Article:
Whether scanning the flats for bonefish, permit, or tarpon, or creeping along the bank of a gin-clear side channel in hopes of spotting a wild trout, when it comes to sight-fishing; polarized sunglasses are a must.
That being said, while most anglers today are well aware of the advantage of polarized lenses for reducing glare on the surface of the water, we’ve found many of our anglers are unaware of the difference the color of their lenses can actually make under certain circumstances.
For years, we’ve been big fans of yellow or amber-hued lenses for periods of low light (mornings, afternoons, cloudy days, etc.). That’s why when Costa Del Mar released their latest and greatest ‘sunrise silver mirror lenses, a yellow lens with a silver mirror coating, we knew we had to get our paws on some. We did, we recently put them to the test, and today we’re going to tell you how we think they stack up.
Yellow lenses are an incredible tool for spotting fish in some of the most difficult conditions. They allow a greater transmission of light than darker lenses (i.e. they let more light in while still cutting glare) and several of our guides in both the Bahamas and Alaska rely on them when the light gets low. However, while they work well on the water, most yellow lenses also allow your eyes to be visible from the outside, making the wearer look more like Hunter S. Thompson than an angler. That is until now.
Aptly named, Costa Del Mar’s Sunrise Silver Mirror lenses feature a silver mirrored coating on the outside of the lens giving a bright mirrored appearance in direct sunlight (see photo above) while providing a vibrant yellow hue to the world looking out (see photo below).
Translation? All the benefits of yellow/amber lenses combined with all the style points of mirrored lenses (they’re sunglasses after all, don’t kid yourself, style matters). It’s a combination we’ve had our fingers crossed for years for and, needless to say, they didn’t disappoint.
In Low Light
We tested the Sunrise Silver Mirror Lenses in 580P (Costa’s top-shelf polycarbonate lens material) at Andros South and found them to perform as expected during low light mornings and late afternoons. The lens was crystal clear (which we’ve grown to expect from Costa) and the yellow hue did seem to increase contrast as advertised to help spot fish when the sun’s angle was far from ideal. According to Costa, the reflective mirrored coating also helps to cut glare by reflecting light away from the eye but without comparing against a non-mirrored lens we can’t say we noticed the difference, although we can say in full confidence that it certainly didn’t hurt.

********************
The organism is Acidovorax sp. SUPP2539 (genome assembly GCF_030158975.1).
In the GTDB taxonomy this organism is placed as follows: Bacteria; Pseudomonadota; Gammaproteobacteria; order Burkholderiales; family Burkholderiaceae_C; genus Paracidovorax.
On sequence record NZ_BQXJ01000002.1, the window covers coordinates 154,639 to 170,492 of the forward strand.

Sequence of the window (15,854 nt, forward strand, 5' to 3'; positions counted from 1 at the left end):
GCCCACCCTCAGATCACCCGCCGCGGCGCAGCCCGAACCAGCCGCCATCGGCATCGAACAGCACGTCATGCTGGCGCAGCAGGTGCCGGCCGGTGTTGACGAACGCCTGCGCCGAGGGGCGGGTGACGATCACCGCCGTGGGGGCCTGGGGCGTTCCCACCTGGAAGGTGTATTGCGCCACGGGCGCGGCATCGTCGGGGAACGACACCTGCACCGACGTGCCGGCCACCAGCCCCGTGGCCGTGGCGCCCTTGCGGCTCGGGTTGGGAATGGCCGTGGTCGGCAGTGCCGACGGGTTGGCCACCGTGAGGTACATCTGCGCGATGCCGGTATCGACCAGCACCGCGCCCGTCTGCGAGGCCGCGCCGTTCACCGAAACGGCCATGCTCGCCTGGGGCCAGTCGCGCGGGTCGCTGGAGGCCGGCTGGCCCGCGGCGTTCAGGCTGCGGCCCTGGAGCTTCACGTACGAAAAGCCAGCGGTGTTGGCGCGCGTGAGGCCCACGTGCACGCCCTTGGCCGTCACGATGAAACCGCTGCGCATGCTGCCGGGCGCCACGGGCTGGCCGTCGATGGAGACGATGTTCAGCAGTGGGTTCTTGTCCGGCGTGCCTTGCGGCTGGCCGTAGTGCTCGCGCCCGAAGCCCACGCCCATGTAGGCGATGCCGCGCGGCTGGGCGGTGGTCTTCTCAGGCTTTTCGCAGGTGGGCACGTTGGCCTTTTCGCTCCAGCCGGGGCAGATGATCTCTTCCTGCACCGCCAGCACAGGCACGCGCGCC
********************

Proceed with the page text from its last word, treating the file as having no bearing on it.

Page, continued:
What we were most impressed by was how well the lenses performed during the days that most saltwater anglers dread; overcast skies, chance of rain and thundershowers, etc. In fact, we wore them during a couple of miserable weather days (see photo below) and were blown away by the increased visibility compared to darker lenses.
Truth be told, we even got use to wearing the lenses around the lodge when it was raining because, well, the world just looked better through them.
In Bright Sun
Our initial concern for the Sunrise Silver Mirror Lenses was that the yellow-hue and high transmission of light would be too bright under bright skies, potentially causing eye-fatigue over prolonged use. However, we didn’t find that to be the case.
When switching from a darker lens to the Sunrise Silver Mirror Lenses, we did notice a few seconds required for your eyes to adjust to the change, but once adjusted we found no issues of eye-strain under changing light conditions making it a great all-day lens for those frustrating days of variable light of sun, then clouds, then sun, then clouds.
Would we choose to wear the Sunrise Silver Mirror Lenses all day under blue skies and bright sun? Probably not, we’d still opt for something more in the copper range under direct sunlight. That being said, you most certainly could which is why we think they’re ideal as a backup/secondary pair of shades for the boat bag.
Costa’s lenses tend to get the majority of the press, but we believe their frames deserve some attention too. We tested out their new Motu frames (pictured above) and found them to be a solid all-around frame for anglers. They provided good coverage around the eyes, although didn’t wrap too closely around the face to reduce ventilation.
We also passed them around to several staff members with different face shapes/sizes and found them to fit comfortably on a wide range of faces from large/medium sized faces to your humble editor’s pin-head as well.
If you spend any of your time on the water sight-fishing, unless you plan only to fish under blue sky, we highly recommend adding a pair of yellow lenses to your arsenal. Costa’s Sunrise Silver Mirror Lenses are one of the most innovative things we’ve seen come down the eyewear pipe in a long time and have earned a spot as one of our go-to lenses both on the flats and the river.
Sunrise Silver Mirror lenses are available in both 580P (polycarbonate) and 580G (glass) materials and are available in a number of different frame options. For more information, check out the frames shown above on Costa’s website by clicking right here, or visit your nearest Costa Del Mar dealer.